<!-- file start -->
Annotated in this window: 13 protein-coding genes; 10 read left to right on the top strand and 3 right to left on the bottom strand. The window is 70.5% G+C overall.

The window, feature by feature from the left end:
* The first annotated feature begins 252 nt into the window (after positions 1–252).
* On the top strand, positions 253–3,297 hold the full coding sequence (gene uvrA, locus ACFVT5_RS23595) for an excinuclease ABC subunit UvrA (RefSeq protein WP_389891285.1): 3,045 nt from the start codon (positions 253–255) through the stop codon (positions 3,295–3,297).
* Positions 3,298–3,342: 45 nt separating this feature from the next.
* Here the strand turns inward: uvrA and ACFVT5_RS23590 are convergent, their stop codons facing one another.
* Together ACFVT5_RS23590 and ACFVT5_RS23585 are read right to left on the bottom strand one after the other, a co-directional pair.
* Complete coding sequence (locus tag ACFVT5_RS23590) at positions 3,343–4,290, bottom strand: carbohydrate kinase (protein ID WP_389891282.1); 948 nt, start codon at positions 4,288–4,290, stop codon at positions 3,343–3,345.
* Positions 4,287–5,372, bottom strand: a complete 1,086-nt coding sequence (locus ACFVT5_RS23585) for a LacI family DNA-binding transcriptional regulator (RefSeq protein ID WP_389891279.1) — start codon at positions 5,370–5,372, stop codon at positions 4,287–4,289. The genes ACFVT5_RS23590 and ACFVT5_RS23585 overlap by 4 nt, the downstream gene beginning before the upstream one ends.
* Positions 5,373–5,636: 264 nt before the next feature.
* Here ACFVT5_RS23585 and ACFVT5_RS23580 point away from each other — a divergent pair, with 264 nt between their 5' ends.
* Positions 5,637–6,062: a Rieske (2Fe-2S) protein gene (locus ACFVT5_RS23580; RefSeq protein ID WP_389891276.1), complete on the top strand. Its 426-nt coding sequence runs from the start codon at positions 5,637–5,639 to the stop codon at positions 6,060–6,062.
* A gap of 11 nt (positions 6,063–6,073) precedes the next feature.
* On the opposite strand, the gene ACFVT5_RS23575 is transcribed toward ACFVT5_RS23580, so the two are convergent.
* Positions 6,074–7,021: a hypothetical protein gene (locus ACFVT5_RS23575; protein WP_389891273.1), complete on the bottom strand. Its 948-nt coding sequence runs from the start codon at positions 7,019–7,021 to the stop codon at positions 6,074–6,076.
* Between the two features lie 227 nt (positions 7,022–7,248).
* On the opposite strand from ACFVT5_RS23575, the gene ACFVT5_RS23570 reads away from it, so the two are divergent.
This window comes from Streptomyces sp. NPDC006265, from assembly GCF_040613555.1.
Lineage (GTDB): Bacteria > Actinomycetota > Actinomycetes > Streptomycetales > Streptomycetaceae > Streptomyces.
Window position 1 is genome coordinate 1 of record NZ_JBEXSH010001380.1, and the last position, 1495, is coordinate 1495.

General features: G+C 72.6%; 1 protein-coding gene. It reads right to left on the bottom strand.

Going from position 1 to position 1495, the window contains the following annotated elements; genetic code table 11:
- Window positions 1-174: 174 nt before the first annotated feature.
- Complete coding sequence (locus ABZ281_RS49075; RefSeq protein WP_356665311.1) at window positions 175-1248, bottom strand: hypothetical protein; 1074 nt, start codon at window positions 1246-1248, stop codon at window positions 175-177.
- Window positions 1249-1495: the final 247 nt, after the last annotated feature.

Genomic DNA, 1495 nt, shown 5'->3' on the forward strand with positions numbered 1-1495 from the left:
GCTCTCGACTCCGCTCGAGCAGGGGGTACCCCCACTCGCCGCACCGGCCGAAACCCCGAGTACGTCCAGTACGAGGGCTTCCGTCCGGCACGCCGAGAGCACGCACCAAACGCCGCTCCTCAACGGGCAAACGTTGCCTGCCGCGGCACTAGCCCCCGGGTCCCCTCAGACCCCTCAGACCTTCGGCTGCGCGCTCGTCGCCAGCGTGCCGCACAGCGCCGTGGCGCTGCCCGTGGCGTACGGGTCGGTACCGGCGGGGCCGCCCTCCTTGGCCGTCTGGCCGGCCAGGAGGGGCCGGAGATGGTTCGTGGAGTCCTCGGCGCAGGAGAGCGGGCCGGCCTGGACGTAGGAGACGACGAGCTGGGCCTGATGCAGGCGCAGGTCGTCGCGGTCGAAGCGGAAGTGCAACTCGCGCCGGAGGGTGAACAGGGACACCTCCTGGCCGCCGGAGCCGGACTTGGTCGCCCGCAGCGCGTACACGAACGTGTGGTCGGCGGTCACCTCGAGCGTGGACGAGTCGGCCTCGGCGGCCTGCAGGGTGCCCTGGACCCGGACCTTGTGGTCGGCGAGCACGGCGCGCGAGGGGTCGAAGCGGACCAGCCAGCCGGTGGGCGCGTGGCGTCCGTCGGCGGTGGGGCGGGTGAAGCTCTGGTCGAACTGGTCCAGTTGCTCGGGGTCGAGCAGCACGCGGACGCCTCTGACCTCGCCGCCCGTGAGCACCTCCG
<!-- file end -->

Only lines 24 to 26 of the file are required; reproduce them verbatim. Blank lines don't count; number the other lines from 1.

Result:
- Complete coding sequence (locus ABZ281_RS49075; RefSeq protein WP_356665311.1) at window positions 175-1248, bottom strand: hypothetical protein; 1074 nt, start codon at window positions 1246-1248, stop codon at window positions 175-177.
- Window positions 1249-1495: the final 247 nt, after the last annotated feature.

Genomic DNA, 1495 nt, shown 5'->3' on the forward strand with positions numbered 1-1495 from the left: